“88 Tips on Immigration to Canada” by Al Parsai: Amazon #1 Best Seller
88 Tips on Immigration to Canada, written by Al Parsai, is the number one bestseller in Canada for books on Canadian immigration. In his book, Parsai explains how to obtain a visa, eTA, work permit, study permit, immigration, citizenship and more.
88 Tips on Immigration to Canada is exactly as the title describes it–it’s 88 tips about immigrating to Canada. Al Parsai has a talent for simplifying difficult to understand information and giving real-life examples that people can relate to. Al Parsai is the only author to have used his expertise to create a book about Canadian immigration that even aspiring immigrants and Canadian newcomers are able to understand.
Your purchasing options:
- Kindle edition (eBook)
Table of Contents
This book consists of six parts and a total of 88 tips on immigration to Canada. Here’s a sneak peek!
PART ONE: THE BASICS
Tip # 01: Five Fun Facts about Canada
Tip # 02: Canadian Government(s)?
Tip # 03: Canadian Currency
Tip # 04: Options for Immigration to Canada
Tip # 05: Who is a Canadian Citizen?
Tip # 06: Who is a Permanent Resident of Canada?
Tip # 07: Who is a Foreign National to Canada?
Tip # 08: What is IRPA? What is IRPR?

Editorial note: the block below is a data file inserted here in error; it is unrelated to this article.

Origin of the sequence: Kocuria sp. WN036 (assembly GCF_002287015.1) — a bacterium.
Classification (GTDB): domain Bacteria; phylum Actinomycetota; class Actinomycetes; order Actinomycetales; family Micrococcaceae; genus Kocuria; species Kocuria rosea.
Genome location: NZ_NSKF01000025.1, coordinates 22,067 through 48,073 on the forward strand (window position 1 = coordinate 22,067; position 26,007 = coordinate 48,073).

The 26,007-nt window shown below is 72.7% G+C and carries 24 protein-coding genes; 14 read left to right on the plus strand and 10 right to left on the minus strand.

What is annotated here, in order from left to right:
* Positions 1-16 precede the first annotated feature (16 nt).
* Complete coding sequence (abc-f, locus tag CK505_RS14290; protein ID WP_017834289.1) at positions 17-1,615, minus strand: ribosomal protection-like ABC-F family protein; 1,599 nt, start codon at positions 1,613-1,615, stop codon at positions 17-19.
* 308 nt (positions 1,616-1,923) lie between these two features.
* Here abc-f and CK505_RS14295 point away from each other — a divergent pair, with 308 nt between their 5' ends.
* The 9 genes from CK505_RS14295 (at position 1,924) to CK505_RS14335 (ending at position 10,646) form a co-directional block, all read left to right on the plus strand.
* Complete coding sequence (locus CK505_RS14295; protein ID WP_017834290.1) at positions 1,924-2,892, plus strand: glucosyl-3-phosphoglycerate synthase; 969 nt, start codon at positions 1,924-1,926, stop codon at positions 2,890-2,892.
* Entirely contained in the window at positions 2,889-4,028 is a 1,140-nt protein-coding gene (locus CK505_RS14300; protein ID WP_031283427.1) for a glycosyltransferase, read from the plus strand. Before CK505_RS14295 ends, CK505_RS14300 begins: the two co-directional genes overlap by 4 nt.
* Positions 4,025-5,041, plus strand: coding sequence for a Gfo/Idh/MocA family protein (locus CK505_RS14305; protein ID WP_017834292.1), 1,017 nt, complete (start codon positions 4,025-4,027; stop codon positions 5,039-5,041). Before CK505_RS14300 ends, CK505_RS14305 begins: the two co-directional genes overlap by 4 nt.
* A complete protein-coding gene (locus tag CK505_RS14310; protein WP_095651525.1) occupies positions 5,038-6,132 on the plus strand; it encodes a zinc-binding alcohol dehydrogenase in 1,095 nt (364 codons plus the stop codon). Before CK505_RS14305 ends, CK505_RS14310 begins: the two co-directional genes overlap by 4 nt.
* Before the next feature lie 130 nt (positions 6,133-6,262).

Tip # 09: IRCC – Immigration, Refugees and Citizenship Canada
Tip # 10: Port of Entry
Tip # 11: RCIC vs. Immigration Lawyer
Tip # 12: Do I Need to Give Biometrics?
Tip # 13: Canada Visa Lottery Program
Tip # 14: How to Get a Visit Visa to Canada (TRV)
Tip # 15: What is an eTA?
Tip # 16: National Occupational Classification (NOC)
Tip # 17: Some Acronyms
Tip # 18: Definition of Full-time Work Experience
Tip # 19: Application Status
Tip # 20: Register a Business in Canada
PART TWO: IMMIGRATION TO CANADA
Tip # 21: Economic Immigration
Tip # 22: Express Entry Immigration to Canada
Tip # 23: The Minimum Requirements for the Federal Skilled Worker Program
Tip # 24: Federal Skilled Worker Program – Point System
Tip # 25: Canadian Experience Class
Tip # 26: Federal Skilled Trades Program
Tip # 27: List of Jobs for the Federal Skilled Trades Program